Even though the stock market is headed up, everyone seems focused on buying and selling homes.

Dear Ilyce: We are selling our first home and purchasing a brand new home. When we close on our sale, we expect to have a profit of $50,000. The new home costs $161,000. We have no debt except for 2 car payments totaling $800 per month and our current mortgage, which costs $686 per month. We plan to stay in this new house for about 7 years. How much money would you put down on the new house and what type of loan would you get?

Gary, congratulations on pocketing a fairly significant chunk of change on this real estate deal. The trick now is to make that $50,000 work harder for you.

I’d start by putting 20 percent down on your new house, or $32,000 so you can avoid paying private mortgage insurance. Next, take $8,000 and put it aside to be your emergency cash reserve. This is money that you use just in case something perfectly awful happens, like, you lose your job. It’s not vacation money or Christmas club money, so put it somewhere where you won’t be tempted to dig into it. Use what’s left to pay down at least one of your car loans, preferably the one with the higher interest rate.

As far as the mortgage goes, you might want to consider getting a 7/1 adjustable rate mortgage rather than a 30-year fixed rate loan. The interest rate is fixed for 7 years and it’s about 4.25 percent versus 5.18 percent for a 30-year fixed rate loan. If you follow my advice, your monthly payment will be just $634, about $50 less than what you’re paying now, or $70 less than what it would be if you went with a standard 30-year fixed rate mortgage.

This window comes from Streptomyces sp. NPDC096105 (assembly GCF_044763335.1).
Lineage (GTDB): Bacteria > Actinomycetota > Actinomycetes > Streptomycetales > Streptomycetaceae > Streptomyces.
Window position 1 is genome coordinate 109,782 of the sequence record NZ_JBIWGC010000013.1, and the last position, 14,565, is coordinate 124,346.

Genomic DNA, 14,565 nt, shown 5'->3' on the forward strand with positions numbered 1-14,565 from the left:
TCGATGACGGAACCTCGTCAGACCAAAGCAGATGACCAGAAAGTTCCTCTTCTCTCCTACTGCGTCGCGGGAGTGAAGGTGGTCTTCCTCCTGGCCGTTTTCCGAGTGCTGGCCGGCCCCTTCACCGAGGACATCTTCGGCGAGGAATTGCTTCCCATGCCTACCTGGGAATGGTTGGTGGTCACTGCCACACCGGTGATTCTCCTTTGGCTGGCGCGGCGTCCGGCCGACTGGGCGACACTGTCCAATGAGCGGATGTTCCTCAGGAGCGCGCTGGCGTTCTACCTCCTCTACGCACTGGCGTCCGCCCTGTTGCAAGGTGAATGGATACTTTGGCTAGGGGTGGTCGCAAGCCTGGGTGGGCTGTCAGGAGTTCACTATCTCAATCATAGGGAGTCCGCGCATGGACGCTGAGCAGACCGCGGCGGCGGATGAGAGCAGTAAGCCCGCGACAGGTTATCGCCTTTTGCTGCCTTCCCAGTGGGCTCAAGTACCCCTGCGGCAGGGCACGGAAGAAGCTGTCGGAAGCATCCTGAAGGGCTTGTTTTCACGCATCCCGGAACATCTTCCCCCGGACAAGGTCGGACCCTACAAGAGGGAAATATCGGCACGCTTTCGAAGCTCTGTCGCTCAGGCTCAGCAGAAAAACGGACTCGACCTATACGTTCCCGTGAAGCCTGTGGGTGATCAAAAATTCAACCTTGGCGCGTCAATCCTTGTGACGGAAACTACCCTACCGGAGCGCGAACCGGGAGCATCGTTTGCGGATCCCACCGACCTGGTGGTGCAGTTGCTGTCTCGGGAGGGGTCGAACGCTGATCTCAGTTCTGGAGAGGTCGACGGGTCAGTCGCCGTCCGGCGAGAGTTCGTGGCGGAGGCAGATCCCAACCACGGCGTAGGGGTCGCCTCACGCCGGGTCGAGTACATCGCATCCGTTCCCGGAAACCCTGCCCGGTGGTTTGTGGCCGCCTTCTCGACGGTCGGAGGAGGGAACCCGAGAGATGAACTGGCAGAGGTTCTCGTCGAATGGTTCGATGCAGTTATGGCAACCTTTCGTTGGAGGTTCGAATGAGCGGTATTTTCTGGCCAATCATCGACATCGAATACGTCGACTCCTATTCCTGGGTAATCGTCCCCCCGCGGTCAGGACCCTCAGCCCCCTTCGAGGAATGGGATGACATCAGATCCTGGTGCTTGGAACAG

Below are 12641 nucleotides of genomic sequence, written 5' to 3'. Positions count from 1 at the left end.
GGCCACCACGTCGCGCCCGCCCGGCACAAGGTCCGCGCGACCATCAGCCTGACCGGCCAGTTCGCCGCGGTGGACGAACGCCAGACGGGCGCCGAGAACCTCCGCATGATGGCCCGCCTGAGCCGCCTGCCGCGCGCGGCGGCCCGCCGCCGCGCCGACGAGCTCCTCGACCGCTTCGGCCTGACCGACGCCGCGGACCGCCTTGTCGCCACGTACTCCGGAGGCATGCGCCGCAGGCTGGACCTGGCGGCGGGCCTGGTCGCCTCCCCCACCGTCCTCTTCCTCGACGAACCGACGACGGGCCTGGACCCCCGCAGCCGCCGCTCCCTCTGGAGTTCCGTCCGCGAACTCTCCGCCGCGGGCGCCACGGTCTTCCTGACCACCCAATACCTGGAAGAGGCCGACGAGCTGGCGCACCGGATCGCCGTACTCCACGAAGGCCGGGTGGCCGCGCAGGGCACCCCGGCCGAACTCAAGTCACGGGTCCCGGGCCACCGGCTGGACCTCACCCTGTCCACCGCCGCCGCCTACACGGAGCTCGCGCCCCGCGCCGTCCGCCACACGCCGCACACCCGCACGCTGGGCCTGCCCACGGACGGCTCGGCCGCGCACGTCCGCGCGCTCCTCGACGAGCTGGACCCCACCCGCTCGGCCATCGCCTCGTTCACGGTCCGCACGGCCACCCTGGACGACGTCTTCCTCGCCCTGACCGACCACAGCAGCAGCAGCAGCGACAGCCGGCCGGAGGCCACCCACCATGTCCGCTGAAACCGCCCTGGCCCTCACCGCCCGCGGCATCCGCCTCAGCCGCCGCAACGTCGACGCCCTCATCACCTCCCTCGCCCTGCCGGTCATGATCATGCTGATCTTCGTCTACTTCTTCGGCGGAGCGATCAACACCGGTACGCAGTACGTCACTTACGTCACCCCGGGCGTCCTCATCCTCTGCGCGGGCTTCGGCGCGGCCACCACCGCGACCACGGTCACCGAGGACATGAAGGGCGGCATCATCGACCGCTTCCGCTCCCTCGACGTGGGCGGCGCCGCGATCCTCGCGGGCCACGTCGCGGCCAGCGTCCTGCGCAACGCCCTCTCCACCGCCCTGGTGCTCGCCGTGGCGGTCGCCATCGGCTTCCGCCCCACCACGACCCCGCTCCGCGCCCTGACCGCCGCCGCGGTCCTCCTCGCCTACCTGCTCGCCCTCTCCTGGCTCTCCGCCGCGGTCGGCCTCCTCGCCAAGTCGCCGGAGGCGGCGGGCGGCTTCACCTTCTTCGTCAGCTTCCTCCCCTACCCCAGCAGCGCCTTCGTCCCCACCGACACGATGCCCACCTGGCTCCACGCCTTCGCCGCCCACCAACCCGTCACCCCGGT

Since you’ll have paid off one car loan, you’ll find you’ll have about $6,000 a year in extra cash floating around your home – enough to fund two Roth IRA accounts.

Dear Ilyce: Could you give me some general guidelines on purchasing a house that I am currently renting? Do I need a real estate agent? Do I need a real estate lawyer? Do I need a home inspection? What items or steps do I need to follow?

Fred, the first thing you have to figure out is if your landlord is willing to sell you the property. And if so, how much he or she wants for it.

If your landlord has asked you to come up with a fair price, you’ll need to spend some time with a local real estate agent, visiting open houses in the area and trying to establish a value for your rental house.

As far as doing a home inspection, I always think it’s a good idea to check out a house from top to bottom, even if you’re already living there. If nothing else, the home inspector can give you a good idea of any problems there may be with the property down the line, so you can start saving for the maintenance bills that come along with homeownership.

You probably don’t need a real estate agent to buy this house. But you will need a real estate attorney. To find one contact the Chicago Bar Assocation and ask for the head of the real estate committee. This individual should be a competent real estate attorney who can give you some referrals to find an attorney who will handle the negotiation and closing for a fixed fee.

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March 9, 2004